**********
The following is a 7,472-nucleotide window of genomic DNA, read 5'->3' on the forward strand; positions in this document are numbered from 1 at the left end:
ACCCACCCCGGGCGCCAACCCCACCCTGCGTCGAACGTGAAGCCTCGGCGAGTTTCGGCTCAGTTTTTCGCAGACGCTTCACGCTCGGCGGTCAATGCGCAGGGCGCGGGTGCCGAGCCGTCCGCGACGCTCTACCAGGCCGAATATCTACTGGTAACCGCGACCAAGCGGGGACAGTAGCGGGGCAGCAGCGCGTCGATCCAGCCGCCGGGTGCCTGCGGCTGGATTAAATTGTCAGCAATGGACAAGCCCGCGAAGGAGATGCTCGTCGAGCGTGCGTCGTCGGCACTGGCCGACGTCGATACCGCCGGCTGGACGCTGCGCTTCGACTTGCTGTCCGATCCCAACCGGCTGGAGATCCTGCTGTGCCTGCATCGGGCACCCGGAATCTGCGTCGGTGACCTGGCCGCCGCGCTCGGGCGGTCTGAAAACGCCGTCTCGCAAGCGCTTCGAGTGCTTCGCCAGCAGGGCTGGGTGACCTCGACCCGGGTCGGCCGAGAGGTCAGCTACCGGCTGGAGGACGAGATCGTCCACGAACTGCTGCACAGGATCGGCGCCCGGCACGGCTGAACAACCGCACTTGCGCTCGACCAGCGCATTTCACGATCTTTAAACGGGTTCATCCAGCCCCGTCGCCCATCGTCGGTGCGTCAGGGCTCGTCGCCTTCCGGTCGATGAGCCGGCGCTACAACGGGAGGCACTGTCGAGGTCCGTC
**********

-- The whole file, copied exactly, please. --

The following is a 7,472-nucleotide window of genomic DNA, read 5'->3' on the forward strand; positions in this document are numbered from 1 at the left end:
ACCCACCCCGGGCGCCAACCCCACCCTGCGTCGAACGTGAAGCCTCGGCGAGTTTCGGCTCAGTTTTTCGCAGACGCTTCACGCTCGGCGGTCAATGCGCAGGGCGCGGGTGCCGAGCCGTCCGCGACGCTCTACCAGGCCGAATATCTACTGGTAACCGCGACCAAGCGGGGACAGTAGCGGGGCAGCAGCGCGTCGATCCAGCCGCCGGGTGCCTGCGGCTGGATTAAATTGTCAGCAATGGACAAGCCCGCGAAGGAGATGCTCGTCGAGCGTGCGTCGTCGGCACTGGCCGACGTCGATACCGCCGGCTGGACGCTGCGCTTCGACTTGCTGTCCGATCCCAACCGGCTGGAGATCCTGCTGTGCCTGCATCGGGCACCCGGAATCTGCGTCGGTGACCTGGCCGCCGCGCTCGGGCGGTCTGAAAACGCCGTCTCGCAAGCGCTTCGAGTGCTTCGCCAGCAGGGCTGGGTGACCTCGACCCGGGTCGGCCGAGAGGTCAGCTACCGGCTGGAGGACGAGATCGTCCACGAACTGCTGCACAGGATCGGCGCCCGGCACGGCTGAACAACCGCACTTGCGCTCGACCAGCGCATTTCACGATCTTTAAACGGGTTCATCCAGCCCCGTCGCCCATCGTCGGTGCGTCAGGGCTCGTCGCCTTCCGGTCGATGAGCCGGCGCTACAACGGGAGGCACTGTCGAGGTCCGTC